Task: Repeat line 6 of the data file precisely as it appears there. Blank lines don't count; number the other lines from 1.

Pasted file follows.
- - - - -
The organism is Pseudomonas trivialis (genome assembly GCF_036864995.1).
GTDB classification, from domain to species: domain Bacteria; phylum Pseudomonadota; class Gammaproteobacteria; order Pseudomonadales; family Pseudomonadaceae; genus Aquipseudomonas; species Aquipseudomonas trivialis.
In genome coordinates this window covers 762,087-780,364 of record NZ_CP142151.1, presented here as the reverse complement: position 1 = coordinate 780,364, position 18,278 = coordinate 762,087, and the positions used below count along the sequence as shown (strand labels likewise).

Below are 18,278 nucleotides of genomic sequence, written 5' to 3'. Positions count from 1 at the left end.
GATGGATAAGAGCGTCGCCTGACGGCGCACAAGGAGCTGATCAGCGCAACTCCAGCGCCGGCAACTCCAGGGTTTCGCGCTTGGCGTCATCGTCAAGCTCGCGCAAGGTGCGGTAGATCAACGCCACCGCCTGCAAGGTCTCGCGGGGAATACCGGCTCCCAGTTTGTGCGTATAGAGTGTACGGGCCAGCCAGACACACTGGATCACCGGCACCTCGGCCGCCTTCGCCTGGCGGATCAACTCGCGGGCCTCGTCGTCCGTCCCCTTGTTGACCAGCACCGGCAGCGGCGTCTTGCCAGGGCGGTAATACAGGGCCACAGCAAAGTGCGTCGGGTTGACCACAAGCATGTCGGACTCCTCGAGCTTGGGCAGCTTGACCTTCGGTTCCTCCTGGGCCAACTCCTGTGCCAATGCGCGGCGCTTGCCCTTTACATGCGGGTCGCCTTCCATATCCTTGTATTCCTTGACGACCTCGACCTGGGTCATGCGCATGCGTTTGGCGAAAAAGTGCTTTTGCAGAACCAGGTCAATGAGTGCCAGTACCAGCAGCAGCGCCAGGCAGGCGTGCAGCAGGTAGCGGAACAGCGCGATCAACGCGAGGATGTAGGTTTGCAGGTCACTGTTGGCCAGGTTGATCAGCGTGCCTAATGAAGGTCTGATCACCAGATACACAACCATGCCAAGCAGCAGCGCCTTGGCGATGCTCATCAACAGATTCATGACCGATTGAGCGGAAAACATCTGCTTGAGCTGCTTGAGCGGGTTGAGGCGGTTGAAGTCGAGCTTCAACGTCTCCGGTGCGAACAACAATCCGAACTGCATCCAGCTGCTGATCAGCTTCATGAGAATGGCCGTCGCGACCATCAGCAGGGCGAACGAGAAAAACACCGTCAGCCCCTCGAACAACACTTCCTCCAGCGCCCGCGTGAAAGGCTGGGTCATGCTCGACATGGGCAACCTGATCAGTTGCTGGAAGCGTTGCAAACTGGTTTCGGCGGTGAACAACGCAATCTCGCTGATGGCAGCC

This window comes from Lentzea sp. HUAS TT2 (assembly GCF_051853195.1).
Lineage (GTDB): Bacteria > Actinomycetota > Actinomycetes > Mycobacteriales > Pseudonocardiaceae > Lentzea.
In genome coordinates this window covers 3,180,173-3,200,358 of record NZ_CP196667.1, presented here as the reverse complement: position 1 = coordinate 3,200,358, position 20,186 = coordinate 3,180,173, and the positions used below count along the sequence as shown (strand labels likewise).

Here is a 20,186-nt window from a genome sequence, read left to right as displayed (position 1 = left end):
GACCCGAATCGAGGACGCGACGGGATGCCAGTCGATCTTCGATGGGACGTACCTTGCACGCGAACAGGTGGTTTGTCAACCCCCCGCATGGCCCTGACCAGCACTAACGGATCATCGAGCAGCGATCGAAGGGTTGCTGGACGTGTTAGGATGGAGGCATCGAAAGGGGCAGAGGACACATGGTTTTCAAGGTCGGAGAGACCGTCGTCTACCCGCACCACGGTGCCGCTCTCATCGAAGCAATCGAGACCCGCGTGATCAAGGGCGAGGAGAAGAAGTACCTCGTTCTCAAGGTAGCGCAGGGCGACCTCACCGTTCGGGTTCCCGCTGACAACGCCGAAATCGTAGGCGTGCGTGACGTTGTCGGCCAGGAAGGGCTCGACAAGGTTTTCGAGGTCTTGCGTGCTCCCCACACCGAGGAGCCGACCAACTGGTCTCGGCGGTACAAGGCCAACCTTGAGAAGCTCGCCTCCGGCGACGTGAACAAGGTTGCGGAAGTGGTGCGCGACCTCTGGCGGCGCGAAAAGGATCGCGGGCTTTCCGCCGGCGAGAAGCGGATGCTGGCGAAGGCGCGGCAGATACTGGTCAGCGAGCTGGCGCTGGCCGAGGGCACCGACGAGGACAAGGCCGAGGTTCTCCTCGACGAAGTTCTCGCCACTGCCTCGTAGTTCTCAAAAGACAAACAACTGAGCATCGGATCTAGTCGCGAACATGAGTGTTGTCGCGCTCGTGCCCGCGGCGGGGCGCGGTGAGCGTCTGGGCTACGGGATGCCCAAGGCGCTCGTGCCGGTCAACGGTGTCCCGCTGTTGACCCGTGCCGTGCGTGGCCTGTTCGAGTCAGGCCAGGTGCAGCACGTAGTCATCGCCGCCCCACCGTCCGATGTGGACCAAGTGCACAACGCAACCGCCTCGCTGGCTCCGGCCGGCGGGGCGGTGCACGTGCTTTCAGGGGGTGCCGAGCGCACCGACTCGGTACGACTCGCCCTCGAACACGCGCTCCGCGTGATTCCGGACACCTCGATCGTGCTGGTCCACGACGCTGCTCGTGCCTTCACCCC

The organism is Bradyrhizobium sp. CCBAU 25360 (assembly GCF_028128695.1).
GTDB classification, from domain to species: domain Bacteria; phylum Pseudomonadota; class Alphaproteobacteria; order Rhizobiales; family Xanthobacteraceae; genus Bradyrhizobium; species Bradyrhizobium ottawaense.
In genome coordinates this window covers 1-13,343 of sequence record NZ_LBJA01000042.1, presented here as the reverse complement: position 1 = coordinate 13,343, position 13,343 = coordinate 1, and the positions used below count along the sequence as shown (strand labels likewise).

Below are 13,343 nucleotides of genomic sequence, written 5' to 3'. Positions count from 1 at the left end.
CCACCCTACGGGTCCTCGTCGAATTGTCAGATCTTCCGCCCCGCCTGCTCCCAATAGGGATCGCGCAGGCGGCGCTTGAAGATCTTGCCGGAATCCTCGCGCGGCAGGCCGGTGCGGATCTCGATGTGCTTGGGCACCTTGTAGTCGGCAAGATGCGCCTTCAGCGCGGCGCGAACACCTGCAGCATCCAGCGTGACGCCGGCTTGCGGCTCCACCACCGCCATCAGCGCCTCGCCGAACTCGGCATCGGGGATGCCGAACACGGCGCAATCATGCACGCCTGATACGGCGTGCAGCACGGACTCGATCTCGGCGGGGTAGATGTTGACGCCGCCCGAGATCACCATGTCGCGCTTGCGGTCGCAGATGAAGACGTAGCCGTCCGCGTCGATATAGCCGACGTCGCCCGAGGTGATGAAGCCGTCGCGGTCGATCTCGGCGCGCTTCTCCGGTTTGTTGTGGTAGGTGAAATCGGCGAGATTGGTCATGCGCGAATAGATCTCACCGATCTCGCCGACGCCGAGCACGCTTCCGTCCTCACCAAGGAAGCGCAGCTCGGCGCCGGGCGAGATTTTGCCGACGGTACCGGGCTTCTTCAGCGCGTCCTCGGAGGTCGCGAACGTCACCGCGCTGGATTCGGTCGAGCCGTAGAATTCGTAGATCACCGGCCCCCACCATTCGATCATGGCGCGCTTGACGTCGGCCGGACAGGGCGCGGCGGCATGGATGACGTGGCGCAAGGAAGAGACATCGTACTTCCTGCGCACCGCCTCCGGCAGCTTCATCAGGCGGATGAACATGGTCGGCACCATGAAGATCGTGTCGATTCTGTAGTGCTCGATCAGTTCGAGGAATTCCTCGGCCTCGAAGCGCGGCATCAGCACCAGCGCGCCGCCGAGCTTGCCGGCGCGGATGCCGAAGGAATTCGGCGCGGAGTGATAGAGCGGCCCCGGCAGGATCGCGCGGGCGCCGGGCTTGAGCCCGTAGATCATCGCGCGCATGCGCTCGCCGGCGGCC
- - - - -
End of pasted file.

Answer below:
This window comes from Lentzea sp. HUAS TT2 (assembly GCF_051853195.1).